Kane County Catholics Get Dispensation to Eat Meat on St. Patrick's Day

Kane County Catholics Get Dispensation to Eat Meat on St. Patrick’s Day

Kane County Catholics have received dispensation to eat meat on St. Patrick’s Day.

Generally in the U.S., the norms of cannons require the faithful to abstain from eating meat during the Fridays of Lent. But since the Memorial of St. Patrick falls on a Friday of Lent this year, many Catholic religious leaders said they’d honor St. Patrick and “the patrimony of the Irish people to whom he preached the gospel” by saying it’s OK to have a little corned beef.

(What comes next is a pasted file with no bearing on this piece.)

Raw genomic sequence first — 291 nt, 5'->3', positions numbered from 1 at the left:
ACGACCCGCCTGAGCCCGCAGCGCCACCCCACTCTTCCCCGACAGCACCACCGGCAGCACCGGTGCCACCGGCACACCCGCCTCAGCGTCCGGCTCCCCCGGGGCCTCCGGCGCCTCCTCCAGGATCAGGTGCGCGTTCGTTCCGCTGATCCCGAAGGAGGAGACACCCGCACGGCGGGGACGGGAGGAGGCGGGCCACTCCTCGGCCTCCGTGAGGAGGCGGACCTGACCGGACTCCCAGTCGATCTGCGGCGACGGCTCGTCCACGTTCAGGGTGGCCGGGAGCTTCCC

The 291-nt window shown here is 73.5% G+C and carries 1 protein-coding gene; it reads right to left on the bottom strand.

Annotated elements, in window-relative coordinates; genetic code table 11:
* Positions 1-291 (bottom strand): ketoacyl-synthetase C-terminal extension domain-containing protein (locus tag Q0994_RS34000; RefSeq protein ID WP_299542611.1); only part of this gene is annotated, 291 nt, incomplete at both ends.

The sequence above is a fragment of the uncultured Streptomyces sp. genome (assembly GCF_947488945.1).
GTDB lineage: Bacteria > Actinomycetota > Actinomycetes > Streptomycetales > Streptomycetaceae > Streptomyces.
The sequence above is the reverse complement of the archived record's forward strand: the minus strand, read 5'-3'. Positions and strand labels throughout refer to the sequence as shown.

Rockford Diocese Bishop David Malloy granted the dispensation on Feb. 22. The dispensation applies to Catholics who live in the diocese or are visiting the diocese.

Malloy, whose morning television message in Rockford is titled, “Top O’ the Mornin’,” urges the faithful to perform some other act of penance or charity that day.

According to IrishCentral.com, the tradition of eating corned beef on St. Patrick’s Day is kind of an American thing.

“Beef was not readily available in Ireland and was considered a luxury and that’s why the traditional Irish meal centered around ham, the bacon,” the website says. “But when these Irish got off the boats in America it was quite the opposite. Corned beef was the meat that they could easily and more cheaply get their hands on and, so, this became the meal of choice for generations of Irish Americans to come.”

Rockford Diocese Map

The Rockford Diocese includes all of Kane County, IL.